This problem is based on the story of the Pied Piper of Hamelin. Investigate the different numbers of people and rats there could have been if you know how many legs there are altogether!
You have 5 darts and your target score is 44. How many different ways could you score 44?
This task follows on from Build it Up and takes the ideas into three dimensions!
This challenge focuses on finding the sum and difference of pairs of two-digit numbers.
This magic square has operations written in it, to make it into a maze. Start wherever you like, go through every cell and go out a total of 15!
How could you put eight beanbags in the hoops so that there are four in the blue hoop, five in the red and six in the yellow? Can you find all the ways of doing this?
This task, written for the National Young Mathematicians' Award 2016, invites you to explore the different combinations of scores that you might get on these dart boards.
Can you arrange 5 different digits (from 0 - 9) in the cross in the way described?
Cherri, Saxon, Mel and Paul are friends. They are all different ages. Can you find out the age of each friend using the information?
Can you put plus signs in so this is true? 1 2 3 4 5 6 7 8 9 = 99 How many ways can you do it?
Move from the START to the FINISH by moving across or down to the next square. Can you find a route to make these totals?
Winifred Wytsh bought a box each of jelly babies, milk jelly bears, yellow jelly bees and jelly belly beans. In how many different ways could she make a jolly jelly feast with 32 legs?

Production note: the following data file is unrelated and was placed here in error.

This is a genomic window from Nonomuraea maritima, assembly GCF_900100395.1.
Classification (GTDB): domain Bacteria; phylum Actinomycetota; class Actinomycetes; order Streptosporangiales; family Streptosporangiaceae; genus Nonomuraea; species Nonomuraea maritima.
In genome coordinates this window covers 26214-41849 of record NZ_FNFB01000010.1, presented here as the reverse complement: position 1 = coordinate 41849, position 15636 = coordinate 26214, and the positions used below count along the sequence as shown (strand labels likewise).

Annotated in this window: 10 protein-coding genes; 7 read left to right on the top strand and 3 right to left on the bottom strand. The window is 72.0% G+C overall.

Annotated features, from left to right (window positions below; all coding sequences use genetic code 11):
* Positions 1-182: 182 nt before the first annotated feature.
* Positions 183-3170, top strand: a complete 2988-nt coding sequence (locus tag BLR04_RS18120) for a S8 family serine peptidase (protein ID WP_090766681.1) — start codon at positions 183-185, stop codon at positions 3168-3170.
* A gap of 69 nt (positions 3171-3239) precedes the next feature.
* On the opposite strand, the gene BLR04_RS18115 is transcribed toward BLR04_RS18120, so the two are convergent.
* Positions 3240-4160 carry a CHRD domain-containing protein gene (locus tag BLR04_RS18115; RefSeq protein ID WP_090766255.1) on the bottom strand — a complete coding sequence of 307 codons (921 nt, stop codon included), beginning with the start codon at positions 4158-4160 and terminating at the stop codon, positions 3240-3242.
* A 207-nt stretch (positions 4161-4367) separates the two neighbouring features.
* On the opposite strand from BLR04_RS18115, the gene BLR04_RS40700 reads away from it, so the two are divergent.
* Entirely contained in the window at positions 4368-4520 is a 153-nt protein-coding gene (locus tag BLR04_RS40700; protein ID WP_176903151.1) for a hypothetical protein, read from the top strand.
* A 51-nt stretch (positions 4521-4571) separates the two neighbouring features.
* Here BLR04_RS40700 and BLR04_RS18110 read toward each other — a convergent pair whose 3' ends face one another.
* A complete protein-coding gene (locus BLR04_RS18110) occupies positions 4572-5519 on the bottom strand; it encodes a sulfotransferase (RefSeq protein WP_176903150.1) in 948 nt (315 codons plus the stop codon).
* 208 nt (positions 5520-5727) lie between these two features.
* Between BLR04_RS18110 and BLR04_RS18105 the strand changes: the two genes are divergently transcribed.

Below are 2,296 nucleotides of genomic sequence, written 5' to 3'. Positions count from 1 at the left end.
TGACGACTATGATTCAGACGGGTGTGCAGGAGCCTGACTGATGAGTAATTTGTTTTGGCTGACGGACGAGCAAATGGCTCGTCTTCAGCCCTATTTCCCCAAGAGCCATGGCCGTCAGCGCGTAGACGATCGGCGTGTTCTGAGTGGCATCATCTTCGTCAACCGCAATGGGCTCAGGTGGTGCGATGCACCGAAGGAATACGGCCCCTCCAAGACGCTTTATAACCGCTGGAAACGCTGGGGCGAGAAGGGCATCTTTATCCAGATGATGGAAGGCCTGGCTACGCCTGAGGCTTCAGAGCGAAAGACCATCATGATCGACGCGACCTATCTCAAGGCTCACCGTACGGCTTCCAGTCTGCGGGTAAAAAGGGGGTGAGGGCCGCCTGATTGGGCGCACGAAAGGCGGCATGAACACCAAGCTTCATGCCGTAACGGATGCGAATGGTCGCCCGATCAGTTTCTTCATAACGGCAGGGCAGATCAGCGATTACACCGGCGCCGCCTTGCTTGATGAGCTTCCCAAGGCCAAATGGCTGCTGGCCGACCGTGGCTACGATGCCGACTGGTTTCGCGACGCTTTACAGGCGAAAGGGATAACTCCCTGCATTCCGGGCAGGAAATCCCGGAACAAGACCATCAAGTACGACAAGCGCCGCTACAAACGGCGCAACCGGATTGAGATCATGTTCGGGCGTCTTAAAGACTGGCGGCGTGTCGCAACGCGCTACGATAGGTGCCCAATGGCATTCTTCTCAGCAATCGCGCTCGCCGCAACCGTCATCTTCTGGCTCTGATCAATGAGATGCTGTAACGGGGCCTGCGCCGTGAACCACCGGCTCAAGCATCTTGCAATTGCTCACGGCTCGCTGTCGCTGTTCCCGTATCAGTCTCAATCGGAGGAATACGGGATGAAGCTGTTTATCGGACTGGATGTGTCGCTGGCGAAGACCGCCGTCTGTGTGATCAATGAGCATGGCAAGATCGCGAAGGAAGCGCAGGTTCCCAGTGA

Zumf makes spectacles for the residents of the planet Zargon, who have either 3 eyes or 4 eyes. How many lenses will Zumf need to make all the different orders for 9 families?
Arrange eight of the numbers between 1 and 9 in the Polo Square below so that each side adds to the same total.
Tom and Ben visited Numberland. Use the maps to work out the number of points each of their routes scores.
There are 4 jugs which hold 9 litres, 7 litres, 4 litres and 2 litres. Find a way to pour 9 litres of drink from one jug to another until you are left with exactly 3 litres in three of the jugs.
Find the sum and difference between a pair of two-digit numbers. Now find the sum and difference between the sum and difference! What happens?
Number problems at primary level that require careful consideration.
Using the statements, can you work out how many of each type of rabbit there are in these pens?
There are 44 people coming to a dinner party. There are 15 square tables that seat 4 people. Find a way to seat the 44 people using all 15 tables, with no empty places.
There are 78 prisoners in a square cell block of twelve cells. The clever prison warder arranged them so there were 25 along each wall of the prison block. How did he do it?
Use the numbers and symbols to make this number sentence correct. How many different ways can you find?
You have two egg timers. One takes 4 minutes exactly to empty and the other takes 7 minutes. What times in whole minutes can you measure and how?
Place this "worm" on the 100 square and find the total of the four squares it covers. Keeping its head in the same place, what other totals can you make?